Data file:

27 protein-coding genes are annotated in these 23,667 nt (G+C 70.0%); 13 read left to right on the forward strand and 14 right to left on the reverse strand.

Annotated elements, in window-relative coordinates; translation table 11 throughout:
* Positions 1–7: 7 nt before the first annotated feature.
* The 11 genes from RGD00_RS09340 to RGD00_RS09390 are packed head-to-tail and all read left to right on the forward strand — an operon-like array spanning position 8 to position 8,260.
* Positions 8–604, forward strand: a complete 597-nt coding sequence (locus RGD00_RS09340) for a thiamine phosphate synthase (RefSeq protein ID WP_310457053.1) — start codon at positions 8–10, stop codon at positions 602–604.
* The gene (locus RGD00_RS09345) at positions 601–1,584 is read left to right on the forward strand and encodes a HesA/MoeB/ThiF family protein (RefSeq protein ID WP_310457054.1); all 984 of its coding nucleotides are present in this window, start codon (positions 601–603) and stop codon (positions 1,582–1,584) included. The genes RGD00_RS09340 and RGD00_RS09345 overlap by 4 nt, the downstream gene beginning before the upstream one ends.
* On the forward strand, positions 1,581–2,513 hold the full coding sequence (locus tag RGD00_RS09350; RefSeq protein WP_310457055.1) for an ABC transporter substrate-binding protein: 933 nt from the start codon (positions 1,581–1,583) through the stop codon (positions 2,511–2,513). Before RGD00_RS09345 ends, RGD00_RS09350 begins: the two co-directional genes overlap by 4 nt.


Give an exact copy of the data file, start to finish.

27 protein-coding genes are annotated in these 23,667 nt (G+C 70.0%); 13 read left to right on the forward strand and 14 right to left on the reverse strand.

Annotated elements, in window-relative coordinates; translation table 11 throughout:
* Positions 1–7: 7 nt before the first annotated feature.
* The 11 genes from RGD00_RS09340 to RGD00_RS09390 are packed head-to-tail and all read left to right on the forward strand — an operon-like array spanning position 8 to position 8,260.
* Positions 8–604, forward strand: a complete 597-nt coding sequence (locus RGD00_RS09340) for a thiamine phosphate synthase (RefSeq protein ID WP_310457053.1) — start codon at positions 8–10, stop codon at positions 602–604.
* The gene (locus RGD00_RS09345) at positions 601–1,584 is read left to right on the forward strand and encodes a HesA/MoeB/ThiF family protein (RefSeq protein ID WP_310457054.1); all 984 of its coding nucleotides are present in this window, start codon (positions 601–603) and stop codon (positions 1,582–1,584) included. The genes RGD00_RS09340 and RGD00_RS09345 overlap by 4 nt, the downstream gene beginning before the upstream one ends.
* On the forward strand, positions 1,581–2,513 hold the full coding sequence (locus tag RGD00_RS09350; RefSeq protein WP_310457055.1) for an ABC transporter substrate-binding protein: 933 nt from the start codon (positions 1,581–1,583) through the stop codon (positions 2,511–2,513). Before RGD00_RS09345 ends, RGD00_RS09350 begins: the two co-directional genes overlap by 4 nt.